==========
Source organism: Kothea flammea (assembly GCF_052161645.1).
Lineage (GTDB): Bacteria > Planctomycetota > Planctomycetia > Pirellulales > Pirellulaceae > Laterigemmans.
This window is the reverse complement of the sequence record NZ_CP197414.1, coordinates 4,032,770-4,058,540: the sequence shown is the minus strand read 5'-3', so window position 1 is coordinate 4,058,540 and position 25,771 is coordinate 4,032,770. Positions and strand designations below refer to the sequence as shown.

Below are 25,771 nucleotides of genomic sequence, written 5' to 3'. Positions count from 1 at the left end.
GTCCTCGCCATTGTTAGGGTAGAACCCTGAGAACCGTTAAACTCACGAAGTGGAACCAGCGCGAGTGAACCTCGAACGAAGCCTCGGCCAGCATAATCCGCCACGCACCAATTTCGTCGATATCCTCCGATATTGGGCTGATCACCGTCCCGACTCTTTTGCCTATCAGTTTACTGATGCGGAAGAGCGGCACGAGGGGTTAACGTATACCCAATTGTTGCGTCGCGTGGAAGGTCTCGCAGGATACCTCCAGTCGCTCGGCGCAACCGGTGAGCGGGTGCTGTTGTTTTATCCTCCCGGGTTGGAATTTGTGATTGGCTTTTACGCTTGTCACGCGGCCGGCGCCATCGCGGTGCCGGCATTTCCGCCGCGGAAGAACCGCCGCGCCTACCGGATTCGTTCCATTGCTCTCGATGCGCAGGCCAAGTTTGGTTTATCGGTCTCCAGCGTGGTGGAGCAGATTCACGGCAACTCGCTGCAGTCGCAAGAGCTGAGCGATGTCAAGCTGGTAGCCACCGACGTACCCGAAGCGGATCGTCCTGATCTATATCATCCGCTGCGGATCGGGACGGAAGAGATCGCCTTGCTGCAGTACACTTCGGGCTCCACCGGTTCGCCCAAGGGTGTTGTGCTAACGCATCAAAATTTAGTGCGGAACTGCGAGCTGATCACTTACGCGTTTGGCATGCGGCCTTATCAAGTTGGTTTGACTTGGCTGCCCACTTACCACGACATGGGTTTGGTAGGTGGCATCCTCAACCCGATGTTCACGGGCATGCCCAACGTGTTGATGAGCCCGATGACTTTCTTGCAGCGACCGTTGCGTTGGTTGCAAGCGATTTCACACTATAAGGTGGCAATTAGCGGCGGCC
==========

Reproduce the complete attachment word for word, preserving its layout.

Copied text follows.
Source organism: Kothea flammea (assembly GCF_052161645.1).
Lineage (GTDB): Bacteria > Planctomycetota > Planctomycetia > Pirellulales > Pirellulaceae > Laterigemmans.
This window is the reverse complement of the sequence record NZ_CP197414.1, coordinates 4,032,770-4,058,540: the sequence shown is the minus strand read 5'-3', so window position 1 is coordinate 4,058,540 and position 25,771 is coordinate 4,032,770. Positions and strand designations below refer to the sequence as shown.

Below are 25,771 nucleotides of genomic sequence, written 5' to 3'. Positions count from 1 at the left end.
GTCCTCGCCATTGTTAGGGTAGAACCCTGAGAACCGTTAAACTCACGAAGTGGAACCAGCGCGAGTGAACCTCGAACGAAGCCTCGGCCAGCATAATCCGCCACGCACCAATTTCGTCGATATCCTCCGATATTGGGCTGATCACCGTCCCGACTCTTTTGCCTATCAGTTTACTGATGCGGAAGAGCGGCACGAGGGGTTAACGTATACCCAATTGTTGCGTCGCGTGGAAGGTCTCGCAGGATACCTCCAGTCGCTCGGCGCAACCGGTGAGCGGGTGCTGTTGTTTTATCCTCCCGGGTTGGAATTTGTGATTGGCTTTTACGCTTGTCACGCGGCCGGCGCCATCGCGGTGCCGGCATTTCCGCCGCGGAAGAACCGCCGCGCCTACCGGATTCGTTCCATTGCTCTCGATGCGCAGGCCAAGTTTGGTTTATCGGTCTCCAGCGTGGTGGAGCAGATTCACGGCAACTCGCTGCAGTCGCAAGAGCTGAGCGATGTCAAGCTGGTAGCCACCGACGTACCCGAAGCGGATCGTCCTGATCTATATCATCCGCTGCGGATCGGGACGGAAGAGATCGCCTTGCTGCAGTACACTTCGGGCTCCACCGGTTCGCCCAAGGGTGTTGTGCTAACGCATCAAAATTTAGTGCGGAACTGCGAGCTGATCACTTACGCGTTTGGCATGCGGCCTTATCAAGTTGGTTTGACTTGGCTGCCCACTTACCACGACATGGGTTTGGTAGGTGGCATCCTCAACCCGATGTTCACGGGCATGCCCAACGTGTTGATGAGCCCGATGACTTTCTTGCAGCGACCGTTGCGTTGGTTGCAAGCGATTTCACACTATAAGGTGGCAATTAGCGGCGGCC